Tuesday, September 14, 2010

You mean misleading factoid of the day.

The problem with the survey you cite is that it doesn't appear to be an apples to apples comparison. It just says that that the median income for all lawyers in private practice is $116,000 and that the median income for federal government lawyer is $126,000. From this, you suggest, perhaps unintentionally, that the government is paying too much for its attorneys. Or perhaps, your suggestion is that because the government prints money it doesn't care what it pays its employees.

But the survey is profession wide. It counts the income of competent lawyers and incompetent lawyers equally. It also counts the salaries of small firm or solo practitioners in the same category as attorneys at large law firms. The feds are not hiring from the pool of all lawyers. As I understand it, the feds are hiring from the same pool of applicants as the big firms. According to the fine folks at Above The Law, associate salaries at big law firms are over 20% higher than the government lawyer salary you cite.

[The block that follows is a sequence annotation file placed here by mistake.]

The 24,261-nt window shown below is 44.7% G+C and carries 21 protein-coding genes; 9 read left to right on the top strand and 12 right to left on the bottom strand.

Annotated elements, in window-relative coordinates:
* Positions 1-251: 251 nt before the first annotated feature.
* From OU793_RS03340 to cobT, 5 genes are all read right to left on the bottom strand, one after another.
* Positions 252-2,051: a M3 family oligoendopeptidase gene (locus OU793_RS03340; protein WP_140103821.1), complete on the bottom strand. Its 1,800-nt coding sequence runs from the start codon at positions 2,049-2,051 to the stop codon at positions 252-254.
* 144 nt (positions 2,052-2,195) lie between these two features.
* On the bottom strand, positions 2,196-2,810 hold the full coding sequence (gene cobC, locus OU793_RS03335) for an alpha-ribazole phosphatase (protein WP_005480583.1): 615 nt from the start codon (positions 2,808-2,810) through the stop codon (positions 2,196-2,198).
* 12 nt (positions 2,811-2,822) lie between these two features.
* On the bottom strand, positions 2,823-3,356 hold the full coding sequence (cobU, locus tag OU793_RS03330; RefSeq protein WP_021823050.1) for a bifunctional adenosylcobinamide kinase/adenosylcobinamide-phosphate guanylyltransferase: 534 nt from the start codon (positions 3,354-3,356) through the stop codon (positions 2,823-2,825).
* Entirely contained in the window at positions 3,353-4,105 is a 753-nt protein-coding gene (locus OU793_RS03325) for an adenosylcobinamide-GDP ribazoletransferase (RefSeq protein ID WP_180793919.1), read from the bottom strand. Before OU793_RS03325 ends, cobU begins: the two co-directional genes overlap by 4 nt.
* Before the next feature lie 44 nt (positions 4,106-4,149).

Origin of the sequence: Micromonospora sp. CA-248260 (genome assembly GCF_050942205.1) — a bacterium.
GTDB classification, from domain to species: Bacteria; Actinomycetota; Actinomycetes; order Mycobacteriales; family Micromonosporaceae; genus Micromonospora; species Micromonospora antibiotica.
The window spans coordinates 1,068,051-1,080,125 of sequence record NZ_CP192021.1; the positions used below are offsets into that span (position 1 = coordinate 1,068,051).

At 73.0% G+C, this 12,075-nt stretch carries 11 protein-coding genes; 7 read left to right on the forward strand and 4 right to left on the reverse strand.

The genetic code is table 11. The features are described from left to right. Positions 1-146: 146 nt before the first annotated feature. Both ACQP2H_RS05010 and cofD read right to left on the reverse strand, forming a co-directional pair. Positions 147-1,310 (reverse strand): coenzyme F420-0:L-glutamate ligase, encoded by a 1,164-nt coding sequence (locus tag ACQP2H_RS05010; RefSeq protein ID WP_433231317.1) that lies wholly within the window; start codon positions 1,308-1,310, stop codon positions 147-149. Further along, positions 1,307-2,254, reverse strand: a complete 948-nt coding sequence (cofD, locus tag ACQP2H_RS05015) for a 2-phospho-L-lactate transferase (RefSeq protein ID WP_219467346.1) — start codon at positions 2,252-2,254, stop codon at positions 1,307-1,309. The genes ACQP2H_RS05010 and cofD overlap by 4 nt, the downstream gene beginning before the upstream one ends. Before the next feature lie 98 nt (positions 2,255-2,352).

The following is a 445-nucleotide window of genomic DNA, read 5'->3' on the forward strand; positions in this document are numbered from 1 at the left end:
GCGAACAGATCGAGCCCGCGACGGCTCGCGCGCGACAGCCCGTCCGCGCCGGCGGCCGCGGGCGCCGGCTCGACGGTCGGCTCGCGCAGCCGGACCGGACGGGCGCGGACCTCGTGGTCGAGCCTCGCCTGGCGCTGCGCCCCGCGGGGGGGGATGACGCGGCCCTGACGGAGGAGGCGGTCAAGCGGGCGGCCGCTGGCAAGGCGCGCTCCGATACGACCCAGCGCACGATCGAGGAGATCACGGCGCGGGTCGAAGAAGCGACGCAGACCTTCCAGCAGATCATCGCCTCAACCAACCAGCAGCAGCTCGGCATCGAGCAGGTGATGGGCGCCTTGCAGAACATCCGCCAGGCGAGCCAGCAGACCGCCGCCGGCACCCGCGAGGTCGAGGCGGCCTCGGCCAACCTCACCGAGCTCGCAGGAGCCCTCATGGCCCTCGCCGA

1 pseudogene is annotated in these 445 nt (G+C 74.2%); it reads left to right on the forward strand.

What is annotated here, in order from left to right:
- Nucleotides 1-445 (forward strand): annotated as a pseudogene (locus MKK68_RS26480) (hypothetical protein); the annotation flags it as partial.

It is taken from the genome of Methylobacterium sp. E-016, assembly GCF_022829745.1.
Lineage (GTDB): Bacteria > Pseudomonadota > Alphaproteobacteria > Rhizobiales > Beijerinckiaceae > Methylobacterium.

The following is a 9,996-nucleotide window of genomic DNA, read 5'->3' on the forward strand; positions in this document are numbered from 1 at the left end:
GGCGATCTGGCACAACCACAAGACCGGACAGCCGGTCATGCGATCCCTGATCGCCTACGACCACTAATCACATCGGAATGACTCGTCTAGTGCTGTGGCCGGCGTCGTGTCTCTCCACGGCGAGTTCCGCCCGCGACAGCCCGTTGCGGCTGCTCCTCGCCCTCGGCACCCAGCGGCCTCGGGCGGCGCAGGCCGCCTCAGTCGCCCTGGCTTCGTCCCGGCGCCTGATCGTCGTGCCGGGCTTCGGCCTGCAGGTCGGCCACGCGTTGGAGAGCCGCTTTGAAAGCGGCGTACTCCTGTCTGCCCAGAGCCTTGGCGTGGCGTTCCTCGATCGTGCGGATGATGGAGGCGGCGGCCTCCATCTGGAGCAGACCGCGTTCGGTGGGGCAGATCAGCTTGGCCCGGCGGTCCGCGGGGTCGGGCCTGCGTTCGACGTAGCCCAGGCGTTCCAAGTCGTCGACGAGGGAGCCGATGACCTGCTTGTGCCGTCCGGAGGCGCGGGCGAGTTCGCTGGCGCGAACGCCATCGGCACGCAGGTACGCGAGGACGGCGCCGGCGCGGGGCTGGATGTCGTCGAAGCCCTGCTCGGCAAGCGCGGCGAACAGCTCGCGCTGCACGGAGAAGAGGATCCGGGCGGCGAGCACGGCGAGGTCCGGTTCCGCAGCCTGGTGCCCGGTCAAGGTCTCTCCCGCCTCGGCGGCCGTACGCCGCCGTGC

Also, note this oddity: your survey points out that government lawyers who are less than 9 months from graduating law school make less than half what new lawyers in private practice make. Apparently the government cares enough about what it pays its employees that it isn't throwing money at the newbies.

1 comment:

  1. Part ot this is probably because the government almost never lays anyone off and virtually never gives pay cuts (why should they? Their profits [!} never fall.) And the government usually gives cost-of-livings [this year may be an exception]. Adding together longevity, long-term security, COLAs, and "merit" raises will get you an ongoing steady increase in pay. On the other hand, there is never a strike-up-the-band upside windfall.


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